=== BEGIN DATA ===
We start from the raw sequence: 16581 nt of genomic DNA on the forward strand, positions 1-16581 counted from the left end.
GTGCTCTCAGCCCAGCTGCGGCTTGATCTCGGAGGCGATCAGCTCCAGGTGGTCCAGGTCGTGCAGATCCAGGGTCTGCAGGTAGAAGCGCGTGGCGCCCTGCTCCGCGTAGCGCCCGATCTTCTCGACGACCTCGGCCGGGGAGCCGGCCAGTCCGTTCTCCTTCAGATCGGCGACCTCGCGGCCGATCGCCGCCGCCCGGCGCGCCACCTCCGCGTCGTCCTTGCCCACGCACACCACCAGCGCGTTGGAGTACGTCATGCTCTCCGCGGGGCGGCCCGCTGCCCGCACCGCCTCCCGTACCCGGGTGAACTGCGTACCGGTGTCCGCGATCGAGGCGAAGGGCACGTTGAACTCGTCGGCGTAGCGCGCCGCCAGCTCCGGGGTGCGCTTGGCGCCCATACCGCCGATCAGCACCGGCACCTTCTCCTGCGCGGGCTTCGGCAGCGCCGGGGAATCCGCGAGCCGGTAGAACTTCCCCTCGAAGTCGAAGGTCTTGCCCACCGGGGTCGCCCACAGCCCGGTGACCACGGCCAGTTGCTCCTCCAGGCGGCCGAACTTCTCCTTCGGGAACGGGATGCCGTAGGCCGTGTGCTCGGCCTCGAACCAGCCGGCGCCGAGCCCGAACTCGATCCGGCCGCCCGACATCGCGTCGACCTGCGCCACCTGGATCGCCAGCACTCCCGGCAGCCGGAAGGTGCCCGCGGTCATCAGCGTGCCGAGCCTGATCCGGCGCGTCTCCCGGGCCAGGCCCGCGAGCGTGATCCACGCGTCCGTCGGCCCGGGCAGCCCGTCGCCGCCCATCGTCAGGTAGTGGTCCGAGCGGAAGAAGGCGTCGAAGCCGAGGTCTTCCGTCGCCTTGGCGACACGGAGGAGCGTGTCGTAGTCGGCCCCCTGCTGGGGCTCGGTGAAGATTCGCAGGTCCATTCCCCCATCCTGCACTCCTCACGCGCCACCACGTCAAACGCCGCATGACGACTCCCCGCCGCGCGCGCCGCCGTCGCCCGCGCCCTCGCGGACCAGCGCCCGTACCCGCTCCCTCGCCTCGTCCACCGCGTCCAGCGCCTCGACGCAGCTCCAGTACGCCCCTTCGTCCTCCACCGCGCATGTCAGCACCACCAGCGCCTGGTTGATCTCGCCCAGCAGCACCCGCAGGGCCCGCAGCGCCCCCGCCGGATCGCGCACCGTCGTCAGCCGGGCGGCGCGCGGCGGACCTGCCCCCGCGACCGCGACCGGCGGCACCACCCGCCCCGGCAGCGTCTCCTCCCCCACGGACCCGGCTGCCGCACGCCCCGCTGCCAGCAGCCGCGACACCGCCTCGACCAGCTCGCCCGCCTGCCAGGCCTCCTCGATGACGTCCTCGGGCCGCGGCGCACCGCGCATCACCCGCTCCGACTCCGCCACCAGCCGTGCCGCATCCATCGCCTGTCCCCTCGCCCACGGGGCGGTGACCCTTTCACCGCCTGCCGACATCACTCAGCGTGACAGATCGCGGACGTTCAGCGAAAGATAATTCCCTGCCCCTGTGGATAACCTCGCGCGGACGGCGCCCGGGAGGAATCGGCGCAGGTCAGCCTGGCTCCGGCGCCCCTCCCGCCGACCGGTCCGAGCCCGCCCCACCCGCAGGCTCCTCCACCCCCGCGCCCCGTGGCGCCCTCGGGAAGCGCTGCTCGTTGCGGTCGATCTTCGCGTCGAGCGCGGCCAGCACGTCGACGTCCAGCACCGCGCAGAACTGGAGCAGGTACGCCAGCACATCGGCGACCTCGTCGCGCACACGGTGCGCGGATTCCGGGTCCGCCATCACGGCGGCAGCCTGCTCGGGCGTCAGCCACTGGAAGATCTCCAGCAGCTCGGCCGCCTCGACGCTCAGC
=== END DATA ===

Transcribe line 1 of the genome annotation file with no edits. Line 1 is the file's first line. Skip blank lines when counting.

We start from the raw sequence: 16581 nt of genomic DNA on the forward strand, positions 1-16581 counted from the left end.